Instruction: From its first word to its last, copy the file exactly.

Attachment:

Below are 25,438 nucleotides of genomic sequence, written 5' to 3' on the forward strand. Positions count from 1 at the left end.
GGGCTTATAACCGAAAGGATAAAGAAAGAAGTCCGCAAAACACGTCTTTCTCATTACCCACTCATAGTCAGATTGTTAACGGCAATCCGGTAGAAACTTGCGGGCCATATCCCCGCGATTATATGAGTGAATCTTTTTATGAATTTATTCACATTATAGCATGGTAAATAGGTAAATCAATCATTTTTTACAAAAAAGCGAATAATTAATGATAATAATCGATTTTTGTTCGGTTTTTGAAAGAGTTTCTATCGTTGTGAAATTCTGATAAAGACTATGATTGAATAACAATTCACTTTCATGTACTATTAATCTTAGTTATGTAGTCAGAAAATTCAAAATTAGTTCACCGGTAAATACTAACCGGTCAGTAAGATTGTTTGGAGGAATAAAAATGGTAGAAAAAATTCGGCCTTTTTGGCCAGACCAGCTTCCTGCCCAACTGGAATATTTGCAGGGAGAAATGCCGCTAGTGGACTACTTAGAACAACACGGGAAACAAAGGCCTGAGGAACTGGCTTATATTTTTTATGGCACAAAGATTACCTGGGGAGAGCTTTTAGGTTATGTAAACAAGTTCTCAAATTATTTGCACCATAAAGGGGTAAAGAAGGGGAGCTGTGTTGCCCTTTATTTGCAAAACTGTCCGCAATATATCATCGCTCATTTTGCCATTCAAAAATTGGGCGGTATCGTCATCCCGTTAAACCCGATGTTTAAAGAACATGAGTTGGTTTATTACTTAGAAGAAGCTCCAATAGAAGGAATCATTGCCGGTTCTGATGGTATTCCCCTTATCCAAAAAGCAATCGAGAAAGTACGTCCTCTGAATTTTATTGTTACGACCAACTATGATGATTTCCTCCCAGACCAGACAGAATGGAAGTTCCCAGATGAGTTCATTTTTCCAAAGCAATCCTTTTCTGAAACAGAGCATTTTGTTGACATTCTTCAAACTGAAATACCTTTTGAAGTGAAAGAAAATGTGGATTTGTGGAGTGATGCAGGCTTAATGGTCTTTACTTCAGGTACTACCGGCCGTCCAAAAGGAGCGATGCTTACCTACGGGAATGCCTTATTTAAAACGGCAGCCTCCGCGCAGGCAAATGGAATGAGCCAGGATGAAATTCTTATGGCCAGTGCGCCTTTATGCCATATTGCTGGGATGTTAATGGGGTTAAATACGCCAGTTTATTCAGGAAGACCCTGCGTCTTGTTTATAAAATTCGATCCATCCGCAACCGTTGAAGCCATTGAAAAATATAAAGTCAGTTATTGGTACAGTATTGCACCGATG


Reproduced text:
Below are 25,438 nucleotides of genomic sequence, written 5' to 3' on the forward strand. Positions count from 1 at the left end.
GGGCTTATAACCGAAAGGATAAAGAAAGAAGTCCGCAAAACACGTCTTTCTCATTACCCACTCATAGTCAGATTGTTAACGGCAATCCGGTAGAAACTTGCGGGCCATATCCCCGCGATTATATGAGTGAATCTTTTTATGAATTTATTCACATTATAGCATGGTAAATAGGTAAATCAATCATTTTTTACAAAAAAGCGAATAATTAATGATAATAATCGATTTTTGTTCGGTTTTTGAAAGAGTTTCTATCGTTGTGAAATTCTGATAAAGACTATGATTGAATAACAATTCACTTTCATGTACTATTAATCTTAGTTATGTAGTCAGAAAATTCAAAATTAGTTCACCGGTAAATACTAACCGGTCAGTAAGATTGTTTGGAGGAATAAAAATGGTAGAAAAAATTCGGCCTTTTTGGCCAGACCAGCTTCCTGCCCAACTGGAATATTTGCAGGGAGAAATGCCGCTAGTGGACTACTTAGAACAACACGGGAAACAAAGGCCTGAGGAACTGGCTTATATTTTTTATGGCACAAAGATTACCTGGGGAGAGCTTTTAGGTTATGTAAACAAGTTCTCAAATTATTTGCACCATAAAGGGGTAAAGAAGGGGAGCTGTGTTGCCCTTTATTTGCAAAACTGTCCGCAATATATCATCGCTCATTTTGCCATTCAAAAATTGGGCGGTATCGTCATCCCGTTAAACCCGATGTTTAAAGAACATGAGTTGGTTTATTACTTAGAAGAAGCTCCAATAGAAGGAATCATTGCCGGTTCTGATGGTATTCCCCTTATCCAAAAAGCAATCGAGAAAGTACGTCCTCTGAATTTTATTGTTACGACCAACTATGATGATTTCCTCCCAGACCAGACAGAATGGAAGTTCCCAGATGAGTTCATTTTTCCAAAGCAATCCTTTTCTGAAACAGAGCATTTTGTTGACATTCTTCAAACTGAAATACCTTTTGAAGTGAAAGAAAATGTGGATTTGTGGAGTGATGCAGGCTTAATGGTCTTTACTTCAGGTACTACCGGCCGTCCAAAAGGAGCGATGCTTACCTACGGGAATGCCTTATTTAAAACGGCAGCCTCCGCGCAGGCAAATGGAATGAGCCAGGATGAAATTCTTATGGCCAGTGCGCCTTTATGCCATATTGCTGGGATGTTAATGGGGTTAAATACGCCAGTTTATTCAGGAAGACCCTGCGTCTTGTTTATAAAATTCGATCCATCCGCAACCGTTGAAGCCATTGAAAAATATAAAGTCAGTTATTGGTACAGTATTGCACCGATG